Date: 1 September 2019 / League: Polish top flight
Final Score: 1-2 / Attendance: 25,768
In A Nutshell
A fiery affair inside one of Poland’s finest modern grounds…
I’m happy to bash Poland’s contemporary stadiums, and by in large I think my criticism is warranted – Lech, on the other hand, have done wonders by revising their old ground. First completed in 1968, it was completely rebuilt for Euro 2012, a process that saw it lose its iconic 56-metre floodlights that stood in each corner.
In return, however, the followers of Lech received a bona fide cathedral of football. Tight to the pitch, and touting steeply-tiered stands, there’s something about it that reminds me – rightly or wrongly – of the San Siro in Milan. Entering this ground, you know you’re somewhere special.
Accommodating just over 43,000 fans, it’s hosted a string of international friendlies since its renewal, but more famously a trio of Euro matches – two of which featuring the Republic of Ireland.
Outside, reference to the team’s nickname, ‘The Railwaymen’, physically manifests itself in the form of a decommissioned steam engine standing outside, and it’s well worth hanging around in the hour before kick-off – it’s one of the few grounds in Poland where fans like to lurk outside soaking up the pre-match atmosphere over beers scored from the modern-looking Kolejorz bar.
Though out in the suburbs, reaching Lech is never an issue – buses run from convenient, idiot-proof locations such as the Sheraton Hotel (which itself is bang by the Trade Fair and train station), while taxis shouldn’t really breach the PLN 40 mark. If I remember rightly, I opted for a cab this match, and was surprised to find myself offered melted chocolate goodies by an opera-singing driver.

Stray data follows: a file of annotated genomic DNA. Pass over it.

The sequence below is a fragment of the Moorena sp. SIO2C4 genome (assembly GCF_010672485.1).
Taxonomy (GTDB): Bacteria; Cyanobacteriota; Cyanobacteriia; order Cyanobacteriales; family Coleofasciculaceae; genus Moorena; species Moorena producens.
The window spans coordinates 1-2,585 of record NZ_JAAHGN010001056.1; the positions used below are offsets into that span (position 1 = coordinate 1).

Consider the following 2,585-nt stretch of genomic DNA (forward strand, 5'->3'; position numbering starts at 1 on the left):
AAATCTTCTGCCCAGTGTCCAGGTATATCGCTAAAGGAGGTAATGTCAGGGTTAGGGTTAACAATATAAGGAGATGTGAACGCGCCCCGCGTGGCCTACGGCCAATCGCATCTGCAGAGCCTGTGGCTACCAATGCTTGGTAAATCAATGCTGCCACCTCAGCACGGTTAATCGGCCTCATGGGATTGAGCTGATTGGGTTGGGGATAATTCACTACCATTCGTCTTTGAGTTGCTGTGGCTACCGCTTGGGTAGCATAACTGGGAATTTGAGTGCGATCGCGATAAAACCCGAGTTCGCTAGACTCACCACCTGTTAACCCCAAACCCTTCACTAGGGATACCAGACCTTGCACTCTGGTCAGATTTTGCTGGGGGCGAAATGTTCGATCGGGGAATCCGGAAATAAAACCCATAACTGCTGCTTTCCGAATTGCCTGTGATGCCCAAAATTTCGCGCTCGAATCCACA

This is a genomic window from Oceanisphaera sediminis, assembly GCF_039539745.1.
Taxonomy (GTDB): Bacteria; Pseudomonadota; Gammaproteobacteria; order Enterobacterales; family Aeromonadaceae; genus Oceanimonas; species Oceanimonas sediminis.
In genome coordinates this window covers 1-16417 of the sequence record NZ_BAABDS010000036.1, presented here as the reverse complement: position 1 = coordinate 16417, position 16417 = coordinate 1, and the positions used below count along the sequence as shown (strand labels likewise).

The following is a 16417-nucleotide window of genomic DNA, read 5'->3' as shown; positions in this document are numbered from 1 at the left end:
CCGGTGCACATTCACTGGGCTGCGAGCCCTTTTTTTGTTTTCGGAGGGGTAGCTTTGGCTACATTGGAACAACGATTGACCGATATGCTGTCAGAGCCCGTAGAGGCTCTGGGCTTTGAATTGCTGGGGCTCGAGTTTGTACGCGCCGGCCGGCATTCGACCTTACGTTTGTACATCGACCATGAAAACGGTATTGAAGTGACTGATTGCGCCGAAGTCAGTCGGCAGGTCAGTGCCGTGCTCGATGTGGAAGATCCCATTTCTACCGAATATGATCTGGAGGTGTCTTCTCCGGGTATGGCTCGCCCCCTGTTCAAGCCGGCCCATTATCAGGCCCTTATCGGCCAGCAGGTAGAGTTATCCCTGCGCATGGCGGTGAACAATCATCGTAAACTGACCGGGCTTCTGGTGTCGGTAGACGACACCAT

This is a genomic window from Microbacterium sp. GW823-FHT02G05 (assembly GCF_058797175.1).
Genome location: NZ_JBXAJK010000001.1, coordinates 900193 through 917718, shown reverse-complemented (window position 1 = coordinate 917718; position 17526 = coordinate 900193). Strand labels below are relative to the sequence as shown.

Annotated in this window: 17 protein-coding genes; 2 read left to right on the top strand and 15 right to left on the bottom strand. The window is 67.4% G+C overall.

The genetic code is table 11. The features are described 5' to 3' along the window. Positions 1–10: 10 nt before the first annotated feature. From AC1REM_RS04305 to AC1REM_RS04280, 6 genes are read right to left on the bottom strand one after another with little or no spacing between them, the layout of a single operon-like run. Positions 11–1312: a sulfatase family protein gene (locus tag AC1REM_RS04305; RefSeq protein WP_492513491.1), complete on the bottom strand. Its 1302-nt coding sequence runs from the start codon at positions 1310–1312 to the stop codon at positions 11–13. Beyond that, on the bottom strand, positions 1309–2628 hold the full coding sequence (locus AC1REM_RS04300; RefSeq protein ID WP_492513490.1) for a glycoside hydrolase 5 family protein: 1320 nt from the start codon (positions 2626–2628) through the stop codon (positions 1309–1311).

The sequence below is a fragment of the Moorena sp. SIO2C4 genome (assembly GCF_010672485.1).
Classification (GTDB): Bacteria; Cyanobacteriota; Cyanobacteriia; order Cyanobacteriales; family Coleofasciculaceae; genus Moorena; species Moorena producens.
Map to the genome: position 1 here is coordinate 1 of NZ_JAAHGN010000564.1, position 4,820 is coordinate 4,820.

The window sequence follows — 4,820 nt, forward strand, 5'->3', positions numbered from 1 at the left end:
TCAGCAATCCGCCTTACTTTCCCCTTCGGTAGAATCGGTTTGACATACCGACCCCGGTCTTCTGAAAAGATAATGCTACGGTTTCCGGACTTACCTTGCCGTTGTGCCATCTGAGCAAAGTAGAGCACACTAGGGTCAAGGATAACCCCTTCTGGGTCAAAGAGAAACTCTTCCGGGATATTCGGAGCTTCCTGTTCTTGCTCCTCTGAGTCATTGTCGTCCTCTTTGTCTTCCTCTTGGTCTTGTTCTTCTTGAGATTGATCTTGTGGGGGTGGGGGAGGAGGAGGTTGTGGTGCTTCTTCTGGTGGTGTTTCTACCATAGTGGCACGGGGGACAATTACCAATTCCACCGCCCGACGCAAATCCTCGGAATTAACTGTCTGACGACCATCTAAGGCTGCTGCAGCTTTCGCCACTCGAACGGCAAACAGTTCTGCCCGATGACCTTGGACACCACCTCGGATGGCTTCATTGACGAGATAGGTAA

What a friendly guy, I remember thinking – until he touched my leg. “Mate, f**k off and drive will ya’!” Groomed on my way to a football match, you couldn’t make it up. Next time, I’m taking the bus.
The fans of Lech and Cracovia enjoy a close friendship, so in spite of this being a competitive fixture followers of the two sides happily sat side-by-side to celebrate their enduring alliance. And what celebrations! Following a stirring moment when the ground rose as one to belt out the national anthem in memory of the 80th anniversary of the German invasion of Poland, what came next was a full-frontal explosion of noise, pyro, flags and din.
I love my trips to Lech, and this was among the best, not least because I’d chosen a hospitality package that allowed me to enjoy the racket from the comfortable environs of the VIP seating. Priced at around thirty quid, the VIP section was definitely among the least impressive I’ve visited, but nonetheless it fulfilled its obligations – i.e. getting me mullered. A superb night, and much accidental conversation with randoms in the lounge after. Highly recommended!